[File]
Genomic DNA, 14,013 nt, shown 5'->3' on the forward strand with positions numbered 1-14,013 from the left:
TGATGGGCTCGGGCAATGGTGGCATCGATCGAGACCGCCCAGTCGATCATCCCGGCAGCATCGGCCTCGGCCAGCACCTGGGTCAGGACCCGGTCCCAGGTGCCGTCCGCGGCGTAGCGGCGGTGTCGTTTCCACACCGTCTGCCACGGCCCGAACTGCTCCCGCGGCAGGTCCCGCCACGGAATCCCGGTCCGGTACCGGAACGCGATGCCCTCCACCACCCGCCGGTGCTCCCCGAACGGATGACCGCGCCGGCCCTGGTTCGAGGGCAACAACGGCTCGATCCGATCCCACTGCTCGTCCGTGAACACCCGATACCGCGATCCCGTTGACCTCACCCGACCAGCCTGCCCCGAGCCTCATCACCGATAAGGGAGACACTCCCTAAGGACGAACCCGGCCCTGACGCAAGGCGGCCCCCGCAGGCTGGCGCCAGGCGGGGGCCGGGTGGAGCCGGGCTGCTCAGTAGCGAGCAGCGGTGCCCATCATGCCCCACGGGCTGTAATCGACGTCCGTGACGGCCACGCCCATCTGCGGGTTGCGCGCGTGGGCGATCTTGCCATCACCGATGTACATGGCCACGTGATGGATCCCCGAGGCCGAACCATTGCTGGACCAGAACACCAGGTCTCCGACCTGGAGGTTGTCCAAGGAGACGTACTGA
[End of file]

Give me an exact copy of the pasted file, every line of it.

Genomic DNA, 14,013 nt, shown 5'->3' on the forward strand with positions numbered 1-14,013 from the left:
TGATGGGCTCGGGCAATGGTGGCATCGATCGAGACCGCCCAGTCGATCATCCCGGCAGCATCGGCCTCGGCCAGCACCTGGGTCAGGACCCGGTCCCAGGTGCCGTCCGCGGCGTAGCGGCGGTGTCGTTTCCACACCGTCTGCCACGGCCCGAACTGCTCCCGCGGCAGGTCCCGCCACGGAATCCCGGTCCGGTACCGGAACGCGATGCCCTCCACCACCCGCCGGTGCTCCCCGAACGGATGACCGCGCCGGCCCTGGTTCGAGGGCAACAACGGCTCGATCCGATCCCACTGCTCGTCCGTGAACACCCGATACCGCGATCCCGTTGACCTCACCCGACCAGCCTGCCCCGAGCCTCATCACCGATAAGGGAGACACTCCCTAAGGACGAACCCGGCCCTGACGCAAGGCGGCCCCCGCAGGCTGGCGCCAGGCGGGGGCCGGGTGGAGCCGGGCTGCTCAGTAGCGAGCAGCGGTGCCCATCATGCCCCACGGGCTGTAATCGACGTCCGTGACGGCCACGCCCATCTGCGGGTTGCGCGCGTGGGCGATCTTGCCATCACCGATGTACATGGCCACGTGATGGATCCCCGAGGCCGAACCATTGCTGGACCAGAACACCAGGTCTCCGACCTGGAGGTTGTCCAAGGAGACGTACTGA